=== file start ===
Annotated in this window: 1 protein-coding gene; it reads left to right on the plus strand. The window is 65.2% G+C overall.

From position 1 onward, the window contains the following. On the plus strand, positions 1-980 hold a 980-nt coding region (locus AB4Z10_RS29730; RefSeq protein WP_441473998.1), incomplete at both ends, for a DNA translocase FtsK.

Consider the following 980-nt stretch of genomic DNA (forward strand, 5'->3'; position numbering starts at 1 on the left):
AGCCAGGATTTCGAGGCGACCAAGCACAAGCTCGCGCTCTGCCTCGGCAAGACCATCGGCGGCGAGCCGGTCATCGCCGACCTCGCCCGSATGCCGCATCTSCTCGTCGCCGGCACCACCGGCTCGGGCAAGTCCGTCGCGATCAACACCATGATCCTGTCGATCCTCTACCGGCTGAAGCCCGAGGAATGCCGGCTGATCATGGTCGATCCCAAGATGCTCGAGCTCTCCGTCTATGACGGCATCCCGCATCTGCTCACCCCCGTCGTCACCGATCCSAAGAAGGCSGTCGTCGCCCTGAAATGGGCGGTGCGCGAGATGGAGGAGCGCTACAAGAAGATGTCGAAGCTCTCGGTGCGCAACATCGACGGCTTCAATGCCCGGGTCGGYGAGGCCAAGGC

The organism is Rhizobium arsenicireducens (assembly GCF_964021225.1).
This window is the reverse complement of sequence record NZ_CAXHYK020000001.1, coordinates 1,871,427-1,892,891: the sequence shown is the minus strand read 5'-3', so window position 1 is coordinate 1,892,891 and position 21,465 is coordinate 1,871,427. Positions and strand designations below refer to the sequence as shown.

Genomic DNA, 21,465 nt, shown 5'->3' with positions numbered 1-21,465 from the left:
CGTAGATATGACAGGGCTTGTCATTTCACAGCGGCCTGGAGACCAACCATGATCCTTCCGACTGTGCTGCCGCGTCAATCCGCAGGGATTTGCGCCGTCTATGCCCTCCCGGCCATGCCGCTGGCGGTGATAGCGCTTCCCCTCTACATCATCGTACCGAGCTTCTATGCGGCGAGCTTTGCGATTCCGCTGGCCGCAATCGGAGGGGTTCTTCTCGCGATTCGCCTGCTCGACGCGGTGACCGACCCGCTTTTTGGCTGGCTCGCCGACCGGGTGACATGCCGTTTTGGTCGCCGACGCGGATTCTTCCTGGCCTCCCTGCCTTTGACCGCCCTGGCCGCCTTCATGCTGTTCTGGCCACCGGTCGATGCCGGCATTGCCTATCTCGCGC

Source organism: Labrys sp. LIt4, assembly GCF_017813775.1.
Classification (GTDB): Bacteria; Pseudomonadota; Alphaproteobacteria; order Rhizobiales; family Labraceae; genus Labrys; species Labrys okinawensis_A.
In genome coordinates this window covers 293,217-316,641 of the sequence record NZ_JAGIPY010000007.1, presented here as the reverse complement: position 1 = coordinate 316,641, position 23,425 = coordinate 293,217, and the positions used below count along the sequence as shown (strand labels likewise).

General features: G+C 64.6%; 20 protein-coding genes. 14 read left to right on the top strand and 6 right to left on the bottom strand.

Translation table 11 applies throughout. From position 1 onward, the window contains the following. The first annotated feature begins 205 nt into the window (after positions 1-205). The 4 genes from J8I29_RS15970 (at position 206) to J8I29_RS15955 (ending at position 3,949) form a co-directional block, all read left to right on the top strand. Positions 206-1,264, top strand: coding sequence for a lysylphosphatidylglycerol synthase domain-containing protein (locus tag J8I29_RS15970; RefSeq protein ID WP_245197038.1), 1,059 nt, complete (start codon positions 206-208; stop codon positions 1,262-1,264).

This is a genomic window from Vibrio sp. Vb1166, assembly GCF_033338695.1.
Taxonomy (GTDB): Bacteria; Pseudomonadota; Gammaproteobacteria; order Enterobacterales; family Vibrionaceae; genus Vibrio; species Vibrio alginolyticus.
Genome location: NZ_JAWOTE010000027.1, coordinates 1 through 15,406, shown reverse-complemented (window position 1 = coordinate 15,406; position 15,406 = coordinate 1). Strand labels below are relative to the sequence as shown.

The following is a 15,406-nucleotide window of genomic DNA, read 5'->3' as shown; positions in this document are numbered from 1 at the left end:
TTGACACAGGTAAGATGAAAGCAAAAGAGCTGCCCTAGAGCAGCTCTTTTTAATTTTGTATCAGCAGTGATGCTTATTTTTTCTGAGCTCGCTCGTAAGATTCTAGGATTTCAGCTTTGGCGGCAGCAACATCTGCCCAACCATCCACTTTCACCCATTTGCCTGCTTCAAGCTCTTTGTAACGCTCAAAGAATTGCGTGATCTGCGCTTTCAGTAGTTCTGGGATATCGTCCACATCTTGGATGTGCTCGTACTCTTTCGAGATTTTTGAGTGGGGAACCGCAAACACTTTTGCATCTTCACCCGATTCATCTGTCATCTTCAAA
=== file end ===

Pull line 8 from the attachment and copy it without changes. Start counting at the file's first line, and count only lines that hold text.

CGTAGATATGACAGGGCTTGTCATTTCACAGCGGCCTGGAGACCAACCATGATCCTTCCGACTGTGCTGCCGCGTCAATCCGCAGGGATTTGCGCCGTCTATGCCCTCCCGGCCATGCCGCTGGCGGTGATAGCGCTTCCCCTCTACATCATCGTACCGAGCTTCTATGCGGCGAGCTTTGCGATTCCGCTGGCCGCAATCGGAGGGGTTCTTCTCGCGATTCGCCTGCTCGACGCGGTGACCGACCCGCTTTTTGGCTGGCTCGCCGACCGGGTGACATGCCGTTTTGGTCGCCGACGCGGATTCTTCCTGGCCTCCCTGCCTTTGACCGCCCTGGCCGCCTTCATGCTGTTCTGGCCACCGGTCGATGCCGGCATTGCCTATCTCGCGC